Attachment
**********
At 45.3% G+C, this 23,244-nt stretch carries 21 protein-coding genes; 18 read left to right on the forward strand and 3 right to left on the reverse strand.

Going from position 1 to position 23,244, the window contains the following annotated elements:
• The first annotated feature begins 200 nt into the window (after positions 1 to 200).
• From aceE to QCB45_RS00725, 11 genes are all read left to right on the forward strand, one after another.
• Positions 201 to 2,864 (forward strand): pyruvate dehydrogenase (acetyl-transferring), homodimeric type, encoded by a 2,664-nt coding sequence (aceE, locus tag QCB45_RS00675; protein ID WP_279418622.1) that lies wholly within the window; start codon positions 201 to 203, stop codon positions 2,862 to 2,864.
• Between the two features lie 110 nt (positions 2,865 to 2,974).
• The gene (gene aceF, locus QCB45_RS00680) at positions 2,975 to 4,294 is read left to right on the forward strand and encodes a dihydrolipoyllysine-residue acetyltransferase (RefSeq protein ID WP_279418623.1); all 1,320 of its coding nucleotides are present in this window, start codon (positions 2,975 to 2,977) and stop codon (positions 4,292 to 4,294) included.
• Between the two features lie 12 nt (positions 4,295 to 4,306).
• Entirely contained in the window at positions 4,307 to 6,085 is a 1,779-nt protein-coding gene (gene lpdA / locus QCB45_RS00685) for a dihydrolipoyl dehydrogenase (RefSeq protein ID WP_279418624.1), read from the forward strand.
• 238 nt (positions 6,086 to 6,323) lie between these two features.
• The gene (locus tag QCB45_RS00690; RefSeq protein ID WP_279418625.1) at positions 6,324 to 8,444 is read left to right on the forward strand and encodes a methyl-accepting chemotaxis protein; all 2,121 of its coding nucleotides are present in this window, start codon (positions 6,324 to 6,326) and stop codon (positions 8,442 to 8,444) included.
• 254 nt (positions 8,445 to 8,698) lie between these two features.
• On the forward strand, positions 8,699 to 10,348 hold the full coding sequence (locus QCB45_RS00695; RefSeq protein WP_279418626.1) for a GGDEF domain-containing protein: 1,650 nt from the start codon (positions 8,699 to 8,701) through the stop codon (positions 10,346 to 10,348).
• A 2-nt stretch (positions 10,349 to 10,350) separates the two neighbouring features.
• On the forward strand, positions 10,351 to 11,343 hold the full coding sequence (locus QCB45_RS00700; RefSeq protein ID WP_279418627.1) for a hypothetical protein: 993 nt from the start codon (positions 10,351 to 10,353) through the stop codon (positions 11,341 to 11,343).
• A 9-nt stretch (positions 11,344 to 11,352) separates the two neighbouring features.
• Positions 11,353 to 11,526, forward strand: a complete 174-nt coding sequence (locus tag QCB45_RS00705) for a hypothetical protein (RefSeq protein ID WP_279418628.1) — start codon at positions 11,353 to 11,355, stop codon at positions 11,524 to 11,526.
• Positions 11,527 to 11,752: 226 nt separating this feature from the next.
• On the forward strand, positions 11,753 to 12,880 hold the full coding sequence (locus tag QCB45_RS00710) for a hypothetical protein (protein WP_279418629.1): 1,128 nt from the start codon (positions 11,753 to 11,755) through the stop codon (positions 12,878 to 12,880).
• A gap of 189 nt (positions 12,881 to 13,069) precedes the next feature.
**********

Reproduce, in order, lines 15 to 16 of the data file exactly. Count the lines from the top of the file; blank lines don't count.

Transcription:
• On the forward strand, positions 10,351 to 11,343 hold the full coding sequence (locus QCB45_RS00700; RefSeq protein ID WP_279418627.1) for a hypothetical protein: 993 nt from the start codon (positions 10,351 to 10,353) through the stop codon (positions 11,341 to 11,343).
• A 9-nt stretch (positions 11,344 to 11,352) separates the two neighbouring features.